Treasury FAQ Addresses Questions on CRF Payments

Document Helps Clarify How the Public Health Emergency Funds May Be Used
Jerry Ashworth
May 18, 2020 at 07:46:21 ET

State and local governments receiving payments under the Department of the Treasury’s Coronavirus Relief Fund (CRF) should be aware that they are not required to spend other federal funding first on emergency public health needs prior to using CRF dollars, Treasury explained in a recent Frequently Asked Questions (FAQ) document.

“Fund payments are not required to be used as the source of funding of last resort,” according to the FAQ. “However, … recipients may not use payments from the fund to cover expenditures for which they will receive reimbursement” from other sources.

Section 5001 of the Coronavirus Aid, Relief, and Economic Security Act (CARES Act) (Pub. L. 116-136) added Section 601(a)(1) to the Social Security Act to provide $150 billion for Treasury to make payments to states (including the District of Columbia, Puerto Rico, U.S. Virgin Islands, Guam, the Commonwealth of the Northern Mariana Islands and American Samoa), tribal governments and eligible local governments with more than 500,000 residents.

The CARES Act also added Section 601(d) to the Social Security Act, which requires that these recipients use the funds received to cover only those costs that: (1) are necessary expenditures incurred due to the public health emergency with respect to COVID-19; (2) were not accounted for in the budget most recently approved as of March 27 for the state or government; and (3) were incurred during the period from March 1 to Dec. 30.

Although Treasury issued general CRF guidance in April, recipients continued to have questions about managing the funds, which led to the issuance of the FAQ. The FAQ noted that recipients are not required to submit proposed expenditures to Treasury for approval, and that “governments are responsible for making determinations as to what expenditures are necessary due to the public health emergency with respect to COVID-19.”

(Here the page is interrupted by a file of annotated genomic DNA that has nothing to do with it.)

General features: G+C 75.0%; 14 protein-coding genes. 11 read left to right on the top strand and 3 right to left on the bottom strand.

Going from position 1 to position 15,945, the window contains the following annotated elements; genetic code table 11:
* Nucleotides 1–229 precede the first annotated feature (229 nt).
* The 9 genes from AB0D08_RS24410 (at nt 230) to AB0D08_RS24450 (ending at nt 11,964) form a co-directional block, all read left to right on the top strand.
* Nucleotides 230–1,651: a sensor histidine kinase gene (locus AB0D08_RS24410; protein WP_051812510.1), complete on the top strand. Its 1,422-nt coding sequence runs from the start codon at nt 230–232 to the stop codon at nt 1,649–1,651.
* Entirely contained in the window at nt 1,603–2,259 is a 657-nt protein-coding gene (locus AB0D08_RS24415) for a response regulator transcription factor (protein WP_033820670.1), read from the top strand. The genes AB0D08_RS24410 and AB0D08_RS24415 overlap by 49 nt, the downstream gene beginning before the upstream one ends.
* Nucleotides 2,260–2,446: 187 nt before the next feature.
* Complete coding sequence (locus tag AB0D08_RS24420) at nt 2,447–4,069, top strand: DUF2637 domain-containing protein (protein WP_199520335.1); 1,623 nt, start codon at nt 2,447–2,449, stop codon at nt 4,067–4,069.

‘Substantially Dedicated’

While Treasury’s April guidance stated that funds can be used to meet payroll expenses for public safety, public health, health care, human services and similar employees whose services are “substantially dedicated” to mitigating or responding to the COVID-19 public health emergency, a question in the FAQ asked how Treasury determines whether payroll expenses for a given employee satisfy the “substantially dedicated” condition.

Treasury responded to say that the CRF is designed to “provide ready funding to address unforeseen financial needs and risks” created by the COVID-19 public health emergency. Therefore, recipients “may presume that payroll costs for public health and public safety employees are payments for services substantially dedicated to mitigating or responding to the COVID-19 public health emergency, unless the chief executive (or equivalent) of the relevant government determines that specific circumstances indicate otherwise.”

Transfer of Funds

In questions related to the transfer of CRF funds, Treasury stated that states receiving CRF payments may transfer funds to a local government, provided that the transfer qualifies as a necessary expenditure incurred due to the public health emergency and meets the other criteria under the act. Local governments receiving CRF funds also may transfer funds to another unit of government (e.g., a country can transfer funds to a city within the county) provided that the transfer qualifies as a necessary expenditure incurred due to the public health emergency and meets the other criteria under the act. However, a transfer from a county to a city within the county would not be allowable if the funds were intended to be used simply to fill shortfalls in government revenue to cover expenditures that would not otherwise qualify as an eligible expenditure.